In this Q&A, top trainer and contributor Stephen "Breadman" Edwards discusses the upcoming showdown pitting his charge, Caleb "Sweet Hands" Plant against David "El Bandera Roja" Benavidez and also reflects on Plant's recent highlight reel knockout victory over Anthony Dirrell. First off congrats on the big win over Anthony Dirrell.  It is hard to top the result of that fight, especially with it being your first fight in Caleb's corner.  Now that a few weeks have passed, what are your thoughts on his performance? 

Stephen Edwards: I thought Caleb performed really well. I'm very proud of him. He fought with his emotions in check. He overcame a tough start to camp. He caught the covid this summer. He lost a close a family member. He had a new child. And he was rusty at the beginning of camp as far as sparring because he had not sparred since the Canelo fight. So we had a great camp but it wasn't perfect. He overcame all of that and he was locked in on the game plan and he performed. I would've been proud of him if he won or lost honestly because this was a hard camp. But the performance was the icing on the cake. A lot of people were surprised by Plant's power. Is it just one of those things where it was always there but just hadn't been brought out?

Stephen Edwards: He's always been fast and explosive, he just wasn't applying it in real fights. We worked on getting the same punches off that he gets off on the bag, pads and in sparring, in real fights. Caleb picks up on things really fast. His IQ is off the charts.  There was obviously bad blood between Caleb and Anthony and there is even more between him and Benavidez.  Do you think that type of bitter rivalry pushes Plant to raise his game to an even higher level?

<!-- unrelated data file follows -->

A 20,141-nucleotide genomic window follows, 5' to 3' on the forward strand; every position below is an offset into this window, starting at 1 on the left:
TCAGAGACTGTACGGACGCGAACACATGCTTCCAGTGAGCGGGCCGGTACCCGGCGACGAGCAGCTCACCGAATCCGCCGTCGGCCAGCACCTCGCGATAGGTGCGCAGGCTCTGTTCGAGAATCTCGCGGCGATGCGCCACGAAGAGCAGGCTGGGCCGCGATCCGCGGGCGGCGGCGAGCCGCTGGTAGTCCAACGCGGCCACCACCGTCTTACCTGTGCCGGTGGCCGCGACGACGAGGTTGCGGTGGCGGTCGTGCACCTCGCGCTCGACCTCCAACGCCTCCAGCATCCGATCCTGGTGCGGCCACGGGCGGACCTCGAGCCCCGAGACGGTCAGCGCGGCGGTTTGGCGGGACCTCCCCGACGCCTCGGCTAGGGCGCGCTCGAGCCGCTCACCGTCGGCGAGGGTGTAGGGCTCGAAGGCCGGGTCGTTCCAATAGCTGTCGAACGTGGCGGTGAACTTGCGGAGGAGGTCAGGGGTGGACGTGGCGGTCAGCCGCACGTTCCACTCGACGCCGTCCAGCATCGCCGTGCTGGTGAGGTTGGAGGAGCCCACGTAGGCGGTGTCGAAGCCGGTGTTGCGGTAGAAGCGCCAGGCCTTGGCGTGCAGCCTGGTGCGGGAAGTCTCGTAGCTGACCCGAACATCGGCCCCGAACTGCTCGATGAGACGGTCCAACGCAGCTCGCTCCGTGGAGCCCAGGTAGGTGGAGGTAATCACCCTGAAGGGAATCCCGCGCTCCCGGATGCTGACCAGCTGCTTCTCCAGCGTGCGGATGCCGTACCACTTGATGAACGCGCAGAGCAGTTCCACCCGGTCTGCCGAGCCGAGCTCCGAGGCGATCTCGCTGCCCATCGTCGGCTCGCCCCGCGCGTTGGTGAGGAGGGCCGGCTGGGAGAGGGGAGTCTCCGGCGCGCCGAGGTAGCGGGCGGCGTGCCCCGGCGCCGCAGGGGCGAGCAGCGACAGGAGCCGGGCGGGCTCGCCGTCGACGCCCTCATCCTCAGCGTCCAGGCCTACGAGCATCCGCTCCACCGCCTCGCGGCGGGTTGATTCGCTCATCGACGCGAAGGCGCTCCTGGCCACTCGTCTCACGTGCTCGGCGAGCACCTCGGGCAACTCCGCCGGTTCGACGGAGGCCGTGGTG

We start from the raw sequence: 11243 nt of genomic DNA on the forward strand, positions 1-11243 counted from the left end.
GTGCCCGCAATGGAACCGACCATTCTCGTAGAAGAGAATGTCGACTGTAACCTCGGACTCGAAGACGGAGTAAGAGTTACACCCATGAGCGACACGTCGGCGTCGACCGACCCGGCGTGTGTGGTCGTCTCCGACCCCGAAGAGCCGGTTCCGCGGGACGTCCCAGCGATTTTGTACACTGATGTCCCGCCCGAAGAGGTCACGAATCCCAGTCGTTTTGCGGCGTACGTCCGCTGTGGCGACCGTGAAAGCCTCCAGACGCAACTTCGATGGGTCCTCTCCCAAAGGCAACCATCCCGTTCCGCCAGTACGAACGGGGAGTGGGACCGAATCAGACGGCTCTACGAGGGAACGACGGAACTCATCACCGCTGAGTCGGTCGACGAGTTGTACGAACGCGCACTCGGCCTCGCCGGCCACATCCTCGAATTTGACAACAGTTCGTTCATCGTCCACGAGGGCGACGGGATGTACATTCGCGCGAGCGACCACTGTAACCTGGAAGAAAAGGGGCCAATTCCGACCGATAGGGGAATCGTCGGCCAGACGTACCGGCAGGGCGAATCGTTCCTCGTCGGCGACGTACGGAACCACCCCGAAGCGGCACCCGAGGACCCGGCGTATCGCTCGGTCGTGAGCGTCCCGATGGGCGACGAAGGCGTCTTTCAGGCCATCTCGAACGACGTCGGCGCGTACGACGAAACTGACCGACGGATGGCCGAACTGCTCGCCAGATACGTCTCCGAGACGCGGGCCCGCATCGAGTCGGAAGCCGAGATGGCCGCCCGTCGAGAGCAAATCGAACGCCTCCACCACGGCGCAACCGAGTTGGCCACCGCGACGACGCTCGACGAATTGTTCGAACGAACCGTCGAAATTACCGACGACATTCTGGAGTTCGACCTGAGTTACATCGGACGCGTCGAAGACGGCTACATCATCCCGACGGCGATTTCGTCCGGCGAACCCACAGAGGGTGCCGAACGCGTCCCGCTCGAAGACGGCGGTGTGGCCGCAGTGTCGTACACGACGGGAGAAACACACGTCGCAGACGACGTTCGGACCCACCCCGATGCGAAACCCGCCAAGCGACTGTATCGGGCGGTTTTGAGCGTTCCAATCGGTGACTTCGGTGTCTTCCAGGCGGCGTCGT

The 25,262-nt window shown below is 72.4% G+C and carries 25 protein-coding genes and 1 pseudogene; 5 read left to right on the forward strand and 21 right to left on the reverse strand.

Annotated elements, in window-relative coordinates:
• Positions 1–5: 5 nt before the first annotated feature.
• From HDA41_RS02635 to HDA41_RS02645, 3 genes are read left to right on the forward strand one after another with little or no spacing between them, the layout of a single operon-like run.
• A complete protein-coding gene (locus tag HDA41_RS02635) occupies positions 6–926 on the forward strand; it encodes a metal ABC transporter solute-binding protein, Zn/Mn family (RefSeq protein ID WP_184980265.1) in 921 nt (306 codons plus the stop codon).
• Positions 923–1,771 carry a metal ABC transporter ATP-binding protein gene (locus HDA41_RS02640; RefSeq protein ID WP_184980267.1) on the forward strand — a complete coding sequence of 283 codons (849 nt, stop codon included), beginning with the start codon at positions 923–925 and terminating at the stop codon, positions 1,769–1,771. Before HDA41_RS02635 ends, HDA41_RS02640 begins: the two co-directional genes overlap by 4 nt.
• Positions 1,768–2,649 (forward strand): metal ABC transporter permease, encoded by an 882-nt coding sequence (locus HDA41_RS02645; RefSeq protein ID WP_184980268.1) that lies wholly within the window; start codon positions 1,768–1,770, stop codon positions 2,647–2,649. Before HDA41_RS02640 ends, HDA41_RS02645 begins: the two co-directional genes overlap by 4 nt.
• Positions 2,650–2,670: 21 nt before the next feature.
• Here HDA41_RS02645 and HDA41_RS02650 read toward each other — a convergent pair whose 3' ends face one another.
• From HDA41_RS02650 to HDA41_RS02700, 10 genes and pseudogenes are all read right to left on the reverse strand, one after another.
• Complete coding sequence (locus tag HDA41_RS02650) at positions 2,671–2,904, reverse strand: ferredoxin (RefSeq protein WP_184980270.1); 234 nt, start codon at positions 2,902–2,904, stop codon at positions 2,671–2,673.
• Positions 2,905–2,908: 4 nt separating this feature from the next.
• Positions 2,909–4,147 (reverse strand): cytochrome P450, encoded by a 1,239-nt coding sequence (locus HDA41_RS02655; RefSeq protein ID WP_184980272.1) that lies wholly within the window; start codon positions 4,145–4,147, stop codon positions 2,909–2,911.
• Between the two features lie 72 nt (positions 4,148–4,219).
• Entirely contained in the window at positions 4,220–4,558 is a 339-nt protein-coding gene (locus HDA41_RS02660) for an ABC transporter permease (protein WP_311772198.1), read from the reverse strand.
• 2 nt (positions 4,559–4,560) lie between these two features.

Stephen Edwards: You would have to ask him that. He told me he trains 100% every fight so I have no reason to not believe him. But from my perspective, I think Anthony really motivated him with the trash talk. I also think people doubting Caleb and not viewing him as high as he thinks he should be viewed also really pushes him. But Caleb is also disciplined. And when you're disciplined you don't exactly need motivation. You just do what you're supposed to do all of the time because you're supposed to do it. The WBC just announced that the winner will become the mandatory challenger for Canelo Alvarez. Of course Canelo is in a position where he doesn't always follow sanctioning body mandates, but is the goal to get the rematch with Canelo? 

Stephen Edwards: Caleb wants to fight Canelo again. So he's earning it by fighting a fighter that Canelo doesn't seem to want to fight. This was a power move and a chess move on Caleb's part. I really respect him for taking this fight. He didn't have to take it regardless of what you may hear. Speaking of Canelo, what did you think of his third bout with Gennadiy Golovkin?

Stephen Edwards: I respect both great fighters. Both are Hall of Famers. I think Golovkin has really slowed down at 40 years old. And I think although Canelo won, he didn't have his best night either. But both have been performing at such a high level for such a long time, it's expected to not always have your best night every time out.  Is there any other fight or fighter you would like to mention before I let you go? 

Stephen Edwards: I am glad Julian Williams got back in the win column. He worked off of a little rust and I expect his next fight to be sharper. I'm also hoping to get some big fights for Kyrone Davis and Zachary Ochoa before I start camp with Caleb again. Davis and Ochoa have taken some tough fights in the past and both are ready to take on anyone at middleweight and lightweight respectively, with proper time. I want to give them both their best chance to win and 2 and 3 week camps are tough on me and on them. So hopefully I can get them both going over the next 2 or 3 months, neither is picky as to who they will fight.

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